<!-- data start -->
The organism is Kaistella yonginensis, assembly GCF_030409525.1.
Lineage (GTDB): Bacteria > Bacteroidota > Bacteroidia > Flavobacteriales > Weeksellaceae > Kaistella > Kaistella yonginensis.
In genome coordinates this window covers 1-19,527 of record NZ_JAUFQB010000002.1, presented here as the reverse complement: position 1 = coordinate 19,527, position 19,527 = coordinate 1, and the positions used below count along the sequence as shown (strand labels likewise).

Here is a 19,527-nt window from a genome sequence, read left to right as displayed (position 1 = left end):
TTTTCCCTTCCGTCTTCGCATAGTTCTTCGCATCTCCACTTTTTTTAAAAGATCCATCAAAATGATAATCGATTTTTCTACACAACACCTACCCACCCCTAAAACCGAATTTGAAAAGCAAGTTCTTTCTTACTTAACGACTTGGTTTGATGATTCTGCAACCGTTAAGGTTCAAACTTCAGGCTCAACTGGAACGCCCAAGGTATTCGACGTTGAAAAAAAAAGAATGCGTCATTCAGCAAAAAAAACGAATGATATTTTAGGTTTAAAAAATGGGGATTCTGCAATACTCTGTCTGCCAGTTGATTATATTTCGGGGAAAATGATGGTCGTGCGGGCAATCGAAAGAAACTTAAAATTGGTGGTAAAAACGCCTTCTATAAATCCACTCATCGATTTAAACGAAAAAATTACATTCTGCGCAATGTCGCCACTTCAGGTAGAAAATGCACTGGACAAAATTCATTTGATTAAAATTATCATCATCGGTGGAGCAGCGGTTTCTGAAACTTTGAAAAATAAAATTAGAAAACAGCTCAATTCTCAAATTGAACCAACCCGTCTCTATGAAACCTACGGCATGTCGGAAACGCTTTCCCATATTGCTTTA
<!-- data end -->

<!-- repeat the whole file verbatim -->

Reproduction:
The organism is Kaistella yonginensis, assembly GCF_030409525.1.
Lineage (GTDB): Bacteria > Bacteroidota > Bacteroidia > Flavobacteriales > Weeksellaceae > Kaistella > Kaistella yonginensis.
In genome coordinates this window covers 1-19,527 of record NZ_JAUFQB010000002.1, presented here as the reverse complement: position 1 = coordinate 19,527, position 19,527 = coordinate 1, and the positions used below count along the sequence as shown (strand labels likewise).

Here is a 19,527-nt window from a genome sequence, read left to right as displayed (position 1 = left end):
TTTTCCCTTCCGTCTTCGCATAGTTCTTCGCATCTCCACTTTTTTTAAAAGATCCATCAAAATGATAATCGATTTTTCTACACAACACCTACCCACCCCTAAAACCGAATTTGAAAAGCAAGTTCTTTCTTACTTAACGACTTGGTTTGATGATTCTGCAACCGTTAAGGTTCAAACTTCAGGCTCAACTGGAACGCCCAAGGTATTCGACGTTGAAAAAAAAAGAATGCGTCATTCAGCAAAAAAAACGAATGATATTTTAGGTTTAAAAAATGGGGATTCTGCAATACTCTGTCTGCCAGTTGATTATATTTCGGGGAAAATGATGGTCGTGCGGGCAATCGAAAGAAACTTAAAATTGGTGGTAAAAACGCCTTCTATAAATCCACTCATCGATTTAAACGAAAAAATTACATTCTGCGCAATGTCGCCACTTCAGGTAGAAAATGCACTGGACAAAATTCATTTGATTAAAATTATCATCATCGGTGGAGCAGCGGTTTCTGAAACTTTGAAAAATAAAATTAGAAAACAGCTCAATTCTCAAATTGAACCAACCCGTCTCTATGAAACCTACGGCATGTCGGAAACGCTTTCCCATATTGCTTTA